Salmon Scotland backs calls for skills reform

Industry body Salmon Scotland has welcomed a report which is calling for a major reform of skills training in Scotland.

The report, Independent Review of the Skills Delivery Landscape, was commissioned by the Scottish Government and led by James Withers, former chief executive of Scotland Food and Drink. It makes 15 recommendations to help reach targets for economic transformation, including:

  • the creation of a new single funding and delivery body, bringing together functions from Skills Development Scotland (SDS), the Scottish Funding Council (SFC) and, possibly, the Student Awards Agency Scotland (SAAS);
  • giving the enterprise agencies a clear remit for supporting businesses, with workforce planning as an embedded and integrated part of business development and planning;
  • ensuring there is a clear remit for the new qualifications body – the successor to the SQA – in overseeing development and accreditation of all publicly funded post-school qualifications;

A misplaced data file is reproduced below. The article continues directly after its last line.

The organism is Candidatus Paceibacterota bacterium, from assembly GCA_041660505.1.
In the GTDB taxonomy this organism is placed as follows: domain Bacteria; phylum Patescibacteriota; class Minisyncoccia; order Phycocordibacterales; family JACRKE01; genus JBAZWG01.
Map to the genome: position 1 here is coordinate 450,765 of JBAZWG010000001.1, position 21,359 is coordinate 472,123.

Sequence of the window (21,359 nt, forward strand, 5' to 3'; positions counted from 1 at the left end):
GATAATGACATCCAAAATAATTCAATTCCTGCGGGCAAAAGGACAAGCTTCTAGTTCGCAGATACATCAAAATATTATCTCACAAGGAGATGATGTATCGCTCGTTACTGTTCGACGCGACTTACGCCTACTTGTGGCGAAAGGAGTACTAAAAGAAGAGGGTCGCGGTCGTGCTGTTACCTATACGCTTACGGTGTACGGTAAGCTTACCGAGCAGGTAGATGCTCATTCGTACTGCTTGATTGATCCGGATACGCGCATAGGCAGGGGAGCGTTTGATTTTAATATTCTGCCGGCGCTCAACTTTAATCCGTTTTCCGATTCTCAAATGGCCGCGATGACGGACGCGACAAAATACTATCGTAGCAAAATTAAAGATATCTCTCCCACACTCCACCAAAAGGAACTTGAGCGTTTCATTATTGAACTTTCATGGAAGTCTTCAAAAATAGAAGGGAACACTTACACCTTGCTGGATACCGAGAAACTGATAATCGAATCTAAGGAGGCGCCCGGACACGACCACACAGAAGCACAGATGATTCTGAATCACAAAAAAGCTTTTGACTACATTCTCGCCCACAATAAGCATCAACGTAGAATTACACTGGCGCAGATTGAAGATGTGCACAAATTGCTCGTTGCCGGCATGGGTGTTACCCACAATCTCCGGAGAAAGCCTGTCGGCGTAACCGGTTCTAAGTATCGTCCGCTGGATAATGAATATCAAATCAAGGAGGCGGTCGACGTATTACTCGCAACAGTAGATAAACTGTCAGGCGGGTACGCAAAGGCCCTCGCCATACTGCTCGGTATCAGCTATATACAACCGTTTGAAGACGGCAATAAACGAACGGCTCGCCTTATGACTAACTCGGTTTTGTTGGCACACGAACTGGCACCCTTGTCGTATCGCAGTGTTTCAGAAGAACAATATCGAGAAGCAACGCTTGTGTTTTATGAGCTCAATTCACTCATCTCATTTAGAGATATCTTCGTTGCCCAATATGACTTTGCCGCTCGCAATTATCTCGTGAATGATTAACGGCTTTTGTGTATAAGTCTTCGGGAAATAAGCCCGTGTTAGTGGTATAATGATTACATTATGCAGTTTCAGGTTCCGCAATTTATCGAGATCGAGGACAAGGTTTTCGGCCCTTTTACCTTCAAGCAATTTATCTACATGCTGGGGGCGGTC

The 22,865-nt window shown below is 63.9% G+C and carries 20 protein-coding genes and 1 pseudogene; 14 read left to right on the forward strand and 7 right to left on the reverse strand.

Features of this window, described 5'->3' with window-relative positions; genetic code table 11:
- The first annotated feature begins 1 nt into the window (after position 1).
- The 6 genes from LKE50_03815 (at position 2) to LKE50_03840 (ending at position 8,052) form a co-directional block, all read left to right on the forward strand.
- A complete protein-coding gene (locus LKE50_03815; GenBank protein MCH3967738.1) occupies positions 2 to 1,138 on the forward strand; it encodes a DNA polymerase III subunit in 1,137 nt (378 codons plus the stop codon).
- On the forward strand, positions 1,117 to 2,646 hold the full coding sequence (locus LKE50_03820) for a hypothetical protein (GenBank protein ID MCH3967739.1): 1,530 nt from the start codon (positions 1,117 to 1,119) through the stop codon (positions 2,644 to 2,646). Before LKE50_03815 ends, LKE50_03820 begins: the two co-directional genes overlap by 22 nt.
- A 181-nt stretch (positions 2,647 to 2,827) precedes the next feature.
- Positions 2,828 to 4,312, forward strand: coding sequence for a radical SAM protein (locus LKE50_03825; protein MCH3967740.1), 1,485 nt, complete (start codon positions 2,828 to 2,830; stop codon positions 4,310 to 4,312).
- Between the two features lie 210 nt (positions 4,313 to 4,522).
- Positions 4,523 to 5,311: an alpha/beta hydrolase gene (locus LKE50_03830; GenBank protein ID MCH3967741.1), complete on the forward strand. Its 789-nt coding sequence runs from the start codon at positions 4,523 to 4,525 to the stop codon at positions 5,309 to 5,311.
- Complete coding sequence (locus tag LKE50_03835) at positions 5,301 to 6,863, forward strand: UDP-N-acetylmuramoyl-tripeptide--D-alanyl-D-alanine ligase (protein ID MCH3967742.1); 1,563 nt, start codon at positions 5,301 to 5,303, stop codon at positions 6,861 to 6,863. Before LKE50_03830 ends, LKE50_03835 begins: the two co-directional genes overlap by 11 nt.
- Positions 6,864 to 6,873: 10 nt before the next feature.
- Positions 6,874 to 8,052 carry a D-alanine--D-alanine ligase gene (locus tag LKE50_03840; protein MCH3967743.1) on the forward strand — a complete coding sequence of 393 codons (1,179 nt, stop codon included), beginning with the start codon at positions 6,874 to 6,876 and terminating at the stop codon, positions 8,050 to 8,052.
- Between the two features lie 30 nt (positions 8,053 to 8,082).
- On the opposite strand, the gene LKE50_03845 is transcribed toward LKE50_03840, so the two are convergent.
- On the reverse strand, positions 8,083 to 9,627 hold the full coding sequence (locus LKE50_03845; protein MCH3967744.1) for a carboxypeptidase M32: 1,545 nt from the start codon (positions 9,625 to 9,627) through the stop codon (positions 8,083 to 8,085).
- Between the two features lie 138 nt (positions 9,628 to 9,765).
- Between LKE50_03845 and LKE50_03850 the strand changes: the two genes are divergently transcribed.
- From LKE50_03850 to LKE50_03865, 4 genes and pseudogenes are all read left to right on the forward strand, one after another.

• moving responsibility for national skills planning to the Scottish Government;
  • reform of SDS to create a new body with a singular focus on careers advice and education.

Tavish Scott, chief executive of Salmon Scotland, said: “The salmon sector, Scotland’s leading food export, welcomes this well-argued case for change on skills businesses need.

“Our sector is responsible for creating thousands of high-paid, skilled, and rewarding jobs right across the country.

“We want to help the next generation of young people and are a leading provider of modern apprenticeships and other training opportunities.

“But the current approach does not work as effectively as it should.

“We hope the Government will embrace the recommendations, take the views of business and growth sectors such as ours, and move to implementation.”

Graeme Dey, Minister for Further and Higher Education in the Scottish Government, thanked James Withers and said: “I am supportive of the broad direction of travel James Withers identifies but will take a little time to consider fully the detail of the recommendations and the practicalities of implementing them.”


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